Chemical Treatment and Harvesting to Control Aquatic Plants
Each year Professional Lake Management, following the guidelines stipulated on a permit issued by the Department Of Environmental Quality,
chemically treats parts of Lake Mitchell based on recommendations resulting from boat surveys conducted on Lake Mitchell by Progressive Engineering AE limnologists. Members of the Lake Mitchell
Improvement Board, and occasionally, Lake Mitchell property owners, accompany Progressive Engineering staff on these boat surveys. The boat surveys occur in early June and the chemical treatment
follows about ten days later. Follow-up surveys and treatment may occur in July.
The following three products are used for chemical treatment on Lake Mitchell:
1. 2-4-D, which kills milfoil, is a systemic chemical meaning that it kills the entire plant, roots and all. Because of the presence of shallow wells this chemical must be used no closer than 250 feet from the shore.
2. Trichlopyr, with a brand name of Renovate, is also a systemic chemical, and is used near shorelines. While it may used within 24 hours to water established lawns, it shouldn’t be used on plants until the treated area has been tested.
3. Reward is another chemical that does not have a well setback restriction, but it is a contact herbicide, rather than a systemic one. This means it kills only the portion of the plant that it comes in contact with. It is commonly used near shorelines.
All chemicals have a 24-hour restriction on swimming.
Chemical Treatment Boat
Because milfoil spreads by fragmentation, chemical treatment is the primary means of controlling that plant. Once the plant has been killed by chemicals, then harvesters can be used on the dead milfoil and other nuisance vegetation. Harvesting is used where native plants are so dense as to cause problems for boating. This means that a lane will be cut so people can get their boats from their docks to open water.
Because harvesters are too big to maneuver between docks and need 18” to 2 ‘of water to operate, not all weeds will be cut. In addition DEQ regulations forbid the cutting blades from digging into the bottom muck as that, according to the DEQ, would be dredging. The DEQ also stipulates that at least 20% to 40% of the littoral zone (meaning along the shore) be left vegetated to provide habitat for fish.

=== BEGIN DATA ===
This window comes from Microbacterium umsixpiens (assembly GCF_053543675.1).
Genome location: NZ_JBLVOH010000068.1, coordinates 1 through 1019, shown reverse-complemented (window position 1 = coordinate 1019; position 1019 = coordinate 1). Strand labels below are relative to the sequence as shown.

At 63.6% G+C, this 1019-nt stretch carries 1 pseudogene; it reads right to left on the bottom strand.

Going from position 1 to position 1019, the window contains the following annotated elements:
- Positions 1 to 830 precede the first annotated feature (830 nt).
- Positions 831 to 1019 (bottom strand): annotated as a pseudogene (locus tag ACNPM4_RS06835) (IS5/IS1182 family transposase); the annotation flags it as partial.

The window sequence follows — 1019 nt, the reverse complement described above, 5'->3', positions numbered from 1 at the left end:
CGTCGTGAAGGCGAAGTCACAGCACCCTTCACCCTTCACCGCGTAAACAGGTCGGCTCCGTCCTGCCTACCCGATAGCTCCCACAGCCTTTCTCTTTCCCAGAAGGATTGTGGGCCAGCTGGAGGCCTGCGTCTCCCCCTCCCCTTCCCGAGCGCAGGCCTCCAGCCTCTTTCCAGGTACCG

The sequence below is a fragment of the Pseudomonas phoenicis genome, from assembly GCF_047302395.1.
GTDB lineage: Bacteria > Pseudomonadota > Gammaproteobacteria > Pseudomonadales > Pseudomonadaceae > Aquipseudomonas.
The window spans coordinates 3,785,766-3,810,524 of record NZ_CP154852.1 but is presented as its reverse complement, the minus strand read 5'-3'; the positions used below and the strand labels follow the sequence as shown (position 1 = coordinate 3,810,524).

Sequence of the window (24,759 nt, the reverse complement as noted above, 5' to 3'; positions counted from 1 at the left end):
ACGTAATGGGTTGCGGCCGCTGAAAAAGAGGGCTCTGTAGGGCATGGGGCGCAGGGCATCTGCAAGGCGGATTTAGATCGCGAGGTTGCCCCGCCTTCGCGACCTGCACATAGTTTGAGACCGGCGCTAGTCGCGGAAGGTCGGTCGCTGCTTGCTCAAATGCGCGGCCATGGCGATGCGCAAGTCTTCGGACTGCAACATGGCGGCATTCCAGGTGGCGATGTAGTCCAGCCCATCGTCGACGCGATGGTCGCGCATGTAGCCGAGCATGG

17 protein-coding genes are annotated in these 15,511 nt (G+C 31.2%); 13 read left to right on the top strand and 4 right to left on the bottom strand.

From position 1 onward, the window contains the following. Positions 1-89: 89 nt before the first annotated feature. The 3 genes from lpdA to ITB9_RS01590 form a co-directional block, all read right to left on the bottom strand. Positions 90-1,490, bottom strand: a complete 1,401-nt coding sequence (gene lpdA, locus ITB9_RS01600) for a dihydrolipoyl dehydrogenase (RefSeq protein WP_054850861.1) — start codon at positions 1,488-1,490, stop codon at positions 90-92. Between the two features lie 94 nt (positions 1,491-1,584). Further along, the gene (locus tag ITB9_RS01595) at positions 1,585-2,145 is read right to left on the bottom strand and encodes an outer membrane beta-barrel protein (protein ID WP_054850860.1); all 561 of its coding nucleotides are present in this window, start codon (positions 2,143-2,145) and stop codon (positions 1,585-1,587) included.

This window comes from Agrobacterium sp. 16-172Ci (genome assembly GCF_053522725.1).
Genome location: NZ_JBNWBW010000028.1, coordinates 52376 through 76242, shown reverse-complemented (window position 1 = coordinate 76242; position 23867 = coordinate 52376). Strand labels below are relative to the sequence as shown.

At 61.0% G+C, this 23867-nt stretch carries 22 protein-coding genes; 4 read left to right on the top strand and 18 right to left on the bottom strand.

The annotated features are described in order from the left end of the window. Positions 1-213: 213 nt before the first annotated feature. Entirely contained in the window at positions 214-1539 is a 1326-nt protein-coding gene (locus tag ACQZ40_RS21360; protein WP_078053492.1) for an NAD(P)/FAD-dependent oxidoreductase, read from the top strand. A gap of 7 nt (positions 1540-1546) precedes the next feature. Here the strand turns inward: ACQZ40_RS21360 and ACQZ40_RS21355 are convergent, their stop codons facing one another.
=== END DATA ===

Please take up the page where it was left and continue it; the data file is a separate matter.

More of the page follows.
Without harvesters to cut and remove plants, shallow areas would be rendered unusable for recreation. However harvesting does not eliminate weeds permanently; during peak growing season, mature plants may appear in harvested areas within a few weeks after a cutting.
As harvesters cut weeds they are fed onto a conveyer belt that carries them to a collection bin. When the bin’s capacity is reached, the harvester returns to shore and off loads the weeds onto a dump truck which carries the weeds to an area farmer who uses the weeds for mulch. Every effort is made to insure that weeds cut by the harvester do not escape and float to other parts of the lake. Most floating vegetation has been cut by motor props, dropped by anglers, and is the result of the natural or chemically induced die-off of plants.
Harvesting usually occurs during the last week of June. Property owners are encouraged to visit Big, Little, and the Franke Coves to observe the harvesting.
A native plant, naiad, grows in the deeper waters of the main lake. Its presence, as floating mats of weeds on top of the water, prompted the establishment of the Lake Mitchell Improvement Board in 1989. It is an annual plant, which dies and breaks off in late summer and floats to shore.